Less-Invasive Procedure Brings More Kidney Donations
"We're just at the beginning of the surge of either related or emotionally related donors, because the laparoscopy gives so many benefits we couldn't offer donors before," says Arieh Shalhav, MD, who also reviewed the study for WebMD. Shalhav is associate professor of urology at Indiana University School of Medicine, and a urologist at Methodist Hospital of Indiana in Indianapolis.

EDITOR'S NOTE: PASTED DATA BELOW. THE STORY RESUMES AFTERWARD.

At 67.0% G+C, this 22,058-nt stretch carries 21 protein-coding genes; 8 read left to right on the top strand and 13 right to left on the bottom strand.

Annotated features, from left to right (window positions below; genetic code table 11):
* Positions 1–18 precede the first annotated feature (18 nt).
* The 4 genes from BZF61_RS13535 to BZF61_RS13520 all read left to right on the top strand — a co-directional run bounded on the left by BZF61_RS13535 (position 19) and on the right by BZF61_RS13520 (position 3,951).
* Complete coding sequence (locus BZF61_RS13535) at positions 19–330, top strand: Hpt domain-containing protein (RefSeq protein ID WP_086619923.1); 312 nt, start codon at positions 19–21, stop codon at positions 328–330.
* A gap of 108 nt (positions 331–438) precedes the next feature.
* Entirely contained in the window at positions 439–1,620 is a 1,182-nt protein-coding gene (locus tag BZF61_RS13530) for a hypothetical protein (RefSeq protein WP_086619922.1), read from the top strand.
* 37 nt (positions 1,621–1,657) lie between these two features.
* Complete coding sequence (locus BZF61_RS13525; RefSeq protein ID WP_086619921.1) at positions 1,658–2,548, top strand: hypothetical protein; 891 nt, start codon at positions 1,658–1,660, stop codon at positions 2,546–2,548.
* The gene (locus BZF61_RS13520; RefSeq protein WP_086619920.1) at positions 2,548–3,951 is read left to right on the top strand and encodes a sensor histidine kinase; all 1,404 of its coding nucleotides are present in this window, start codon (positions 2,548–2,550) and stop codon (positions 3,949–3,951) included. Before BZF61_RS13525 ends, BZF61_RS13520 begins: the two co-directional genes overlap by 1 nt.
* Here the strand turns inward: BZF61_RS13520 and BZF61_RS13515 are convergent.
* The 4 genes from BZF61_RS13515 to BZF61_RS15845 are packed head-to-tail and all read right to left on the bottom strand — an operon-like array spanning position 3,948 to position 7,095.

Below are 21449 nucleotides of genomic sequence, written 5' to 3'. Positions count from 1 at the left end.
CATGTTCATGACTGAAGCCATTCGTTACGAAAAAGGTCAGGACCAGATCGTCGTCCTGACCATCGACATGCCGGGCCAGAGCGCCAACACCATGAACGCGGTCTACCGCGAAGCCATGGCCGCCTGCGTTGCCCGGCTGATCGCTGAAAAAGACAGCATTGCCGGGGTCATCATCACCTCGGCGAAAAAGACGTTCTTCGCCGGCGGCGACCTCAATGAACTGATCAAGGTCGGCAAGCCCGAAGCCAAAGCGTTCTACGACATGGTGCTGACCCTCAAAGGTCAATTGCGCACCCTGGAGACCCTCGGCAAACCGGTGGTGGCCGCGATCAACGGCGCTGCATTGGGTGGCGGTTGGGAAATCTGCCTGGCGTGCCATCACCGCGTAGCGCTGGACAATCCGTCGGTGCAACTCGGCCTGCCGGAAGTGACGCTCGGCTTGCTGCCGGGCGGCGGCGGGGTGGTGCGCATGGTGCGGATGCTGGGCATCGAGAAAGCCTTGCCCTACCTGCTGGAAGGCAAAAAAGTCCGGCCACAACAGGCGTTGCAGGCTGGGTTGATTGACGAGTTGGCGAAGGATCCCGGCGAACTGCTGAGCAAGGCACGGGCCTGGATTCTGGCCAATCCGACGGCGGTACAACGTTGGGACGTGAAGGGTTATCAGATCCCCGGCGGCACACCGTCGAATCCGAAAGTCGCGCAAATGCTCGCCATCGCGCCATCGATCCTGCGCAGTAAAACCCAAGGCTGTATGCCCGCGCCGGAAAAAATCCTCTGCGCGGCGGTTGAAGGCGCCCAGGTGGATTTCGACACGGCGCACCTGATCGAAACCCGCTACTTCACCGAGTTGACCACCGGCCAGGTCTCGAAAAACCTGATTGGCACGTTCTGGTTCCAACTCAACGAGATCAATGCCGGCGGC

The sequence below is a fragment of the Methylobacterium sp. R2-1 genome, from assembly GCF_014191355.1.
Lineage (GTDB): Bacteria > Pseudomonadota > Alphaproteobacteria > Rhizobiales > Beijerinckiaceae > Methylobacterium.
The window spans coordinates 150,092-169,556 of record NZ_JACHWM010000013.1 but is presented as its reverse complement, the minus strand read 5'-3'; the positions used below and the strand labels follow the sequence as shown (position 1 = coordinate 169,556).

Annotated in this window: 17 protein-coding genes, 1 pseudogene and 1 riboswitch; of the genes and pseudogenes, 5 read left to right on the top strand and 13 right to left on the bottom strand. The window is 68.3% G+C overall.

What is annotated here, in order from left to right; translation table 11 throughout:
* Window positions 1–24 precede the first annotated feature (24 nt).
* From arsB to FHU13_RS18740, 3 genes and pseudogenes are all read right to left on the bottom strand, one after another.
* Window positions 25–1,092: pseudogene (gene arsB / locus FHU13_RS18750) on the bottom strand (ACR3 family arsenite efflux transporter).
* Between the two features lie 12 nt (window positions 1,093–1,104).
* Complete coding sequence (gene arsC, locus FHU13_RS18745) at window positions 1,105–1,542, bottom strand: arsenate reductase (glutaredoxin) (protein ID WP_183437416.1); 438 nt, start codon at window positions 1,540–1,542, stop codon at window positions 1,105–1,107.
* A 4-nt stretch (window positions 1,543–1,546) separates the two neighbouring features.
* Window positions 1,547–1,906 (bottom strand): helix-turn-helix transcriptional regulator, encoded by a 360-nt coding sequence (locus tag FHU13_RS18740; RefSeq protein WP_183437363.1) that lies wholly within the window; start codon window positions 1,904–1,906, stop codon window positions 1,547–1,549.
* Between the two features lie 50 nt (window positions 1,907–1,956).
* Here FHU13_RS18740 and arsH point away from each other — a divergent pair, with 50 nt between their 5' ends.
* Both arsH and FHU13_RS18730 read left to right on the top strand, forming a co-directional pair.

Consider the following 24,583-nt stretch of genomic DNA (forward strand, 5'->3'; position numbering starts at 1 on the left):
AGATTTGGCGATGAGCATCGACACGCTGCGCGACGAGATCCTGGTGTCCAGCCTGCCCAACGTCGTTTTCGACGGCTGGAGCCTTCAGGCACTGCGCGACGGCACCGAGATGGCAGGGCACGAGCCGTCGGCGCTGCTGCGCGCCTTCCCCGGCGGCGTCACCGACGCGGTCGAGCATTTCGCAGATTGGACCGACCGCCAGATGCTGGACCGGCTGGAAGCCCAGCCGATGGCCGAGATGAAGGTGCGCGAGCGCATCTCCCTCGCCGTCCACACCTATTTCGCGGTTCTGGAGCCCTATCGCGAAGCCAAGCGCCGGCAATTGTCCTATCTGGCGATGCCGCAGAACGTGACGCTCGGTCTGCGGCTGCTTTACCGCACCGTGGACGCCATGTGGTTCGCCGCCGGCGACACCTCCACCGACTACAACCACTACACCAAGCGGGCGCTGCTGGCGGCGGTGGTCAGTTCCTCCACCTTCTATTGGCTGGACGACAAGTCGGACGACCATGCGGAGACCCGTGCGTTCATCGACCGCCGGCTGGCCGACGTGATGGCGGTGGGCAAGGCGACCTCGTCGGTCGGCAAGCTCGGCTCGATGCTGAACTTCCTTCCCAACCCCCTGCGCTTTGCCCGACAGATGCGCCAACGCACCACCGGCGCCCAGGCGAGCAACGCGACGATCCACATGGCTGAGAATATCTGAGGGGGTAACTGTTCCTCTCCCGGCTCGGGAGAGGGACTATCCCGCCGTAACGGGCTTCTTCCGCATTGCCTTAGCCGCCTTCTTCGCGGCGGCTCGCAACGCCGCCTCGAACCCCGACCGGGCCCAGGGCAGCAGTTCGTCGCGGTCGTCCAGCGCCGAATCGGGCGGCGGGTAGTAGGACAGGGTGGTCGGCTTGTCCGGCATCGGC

In the laparoscopic nephrectomy, surgeons make a 2 1/2-inch incision near the navel, along with four small holes through which instruments are inserted. The laparoscope, an instrument that houses a miniature camera that allows surgeons to see what they are doing on a video screen, is inserted through one of the holes. The surgical instruments are inserted through the others. The surgeons disconnect the kidney from the donor, wrap it in a plastic bag, and slide it out of the small incision. It is then transferred to the recipient.
Researchers also found that results of this laparoscopic surgery were slightly better than those of traditional surgery, with nearly 95% of the kidneys still functioning three years after they were implanted, compared to 91% with the traditional method.